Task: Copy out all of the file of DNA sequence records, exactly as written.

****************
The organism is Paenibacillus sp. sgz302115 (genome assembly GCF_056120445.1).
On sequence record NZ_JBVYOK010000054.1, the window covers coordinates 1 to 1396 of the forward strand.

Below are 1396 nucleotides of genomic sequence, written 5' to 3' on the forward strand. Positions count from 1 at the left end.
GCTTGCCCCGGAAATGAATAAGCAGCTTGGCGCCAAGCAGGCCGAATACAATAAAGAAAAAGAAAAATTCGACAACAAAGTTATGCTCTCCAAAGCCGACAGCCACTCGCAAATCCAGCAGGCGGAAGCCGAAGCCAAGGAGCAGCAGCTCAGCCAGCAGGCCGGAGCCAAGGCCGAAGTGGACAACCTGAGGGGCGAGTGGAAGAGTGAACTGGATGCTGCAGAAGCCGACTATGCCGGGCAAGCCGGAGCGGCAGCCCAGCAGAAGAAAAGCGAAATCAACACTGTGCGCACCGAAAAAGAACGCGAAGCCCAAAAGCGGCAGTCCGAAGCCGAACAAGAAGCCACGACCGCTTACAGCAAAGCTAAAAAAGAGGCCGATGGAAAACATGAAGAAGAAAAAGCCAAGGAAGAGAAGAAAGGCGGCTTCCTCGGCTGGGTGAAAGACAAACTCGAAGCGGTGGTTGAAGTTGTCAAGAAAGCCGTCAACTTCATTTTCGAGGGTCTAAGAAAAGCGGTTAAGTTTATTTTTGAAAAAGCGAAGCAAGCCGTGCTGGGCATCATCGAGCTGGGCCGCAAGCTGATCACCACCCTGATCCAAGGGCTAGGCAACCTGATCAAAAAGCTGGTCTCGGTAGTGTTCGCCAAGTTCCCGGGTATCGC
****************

The organism is Paenibacillus sp. sgz302115 (genome assembly GCF_056120445.1).
On sequence record NZ_JBVYOK010000054.1, the window covers coordinates 1 to 1396 of the forward strand.

Below are 1396 nucleotides of genomic sequence, written 5' to 3' on the forward strand. Positions count from 1 at the left end.
GCTTGCCCCGGAAATGAATAAGCAGCTTGGCGCCAAGCAGGCCGAATACAATAAAGAAAAAGAAAAATTCGACAACAAAGTTATGCTCTCCAAAGCCGACAGCCACTCGCAAATCCAGCAGGCGGAAGCCGAAGCCAAGGAGCAGCAGCTCAGCCAGCAGGCCGGAGCCAAGGCCGAAGTGGACAACCTGAGGGGCGAGTGGAAGAGTGAACTGGATGCTGCAGAAGCCGACTATGCCGGGCAAGCCGGAGCGGCAGCCCAGCAGAAGAAAAGCGAAATCAACACTGTGCGCACCGAAAAAGAACGCGAAGCCCAAAAGCGGCAGTCCGAAGCCGAACAAGAAGCCACGACCGCTTACAGCAAAGCTAAAAAAGAGGCCGATGGAAAACATGAAGAAGAAAAAGCCAAGGAAGAGAAGAAAGGCGGCTTCCTCGGCTGGGTGAAAGACAAACTCGAAGCGGTGGTTGAAGTTGTCAAGAAAGCCGTCAACTTCATTTTCGAGGGTCTAAGAAAAGCGGTTAAGTTTATTTTTGAAAAAGCGAAGCAAGCCGTGCTGGGCATCATCGAGCTGGGCCGCAAGCTGATCACCACCCTGATCCAAGGGCTAGGCAACCTGATCAAAAAGCTGGTCTCGGTAGTGTTCGCCAAGTTCCCGGGTATCGC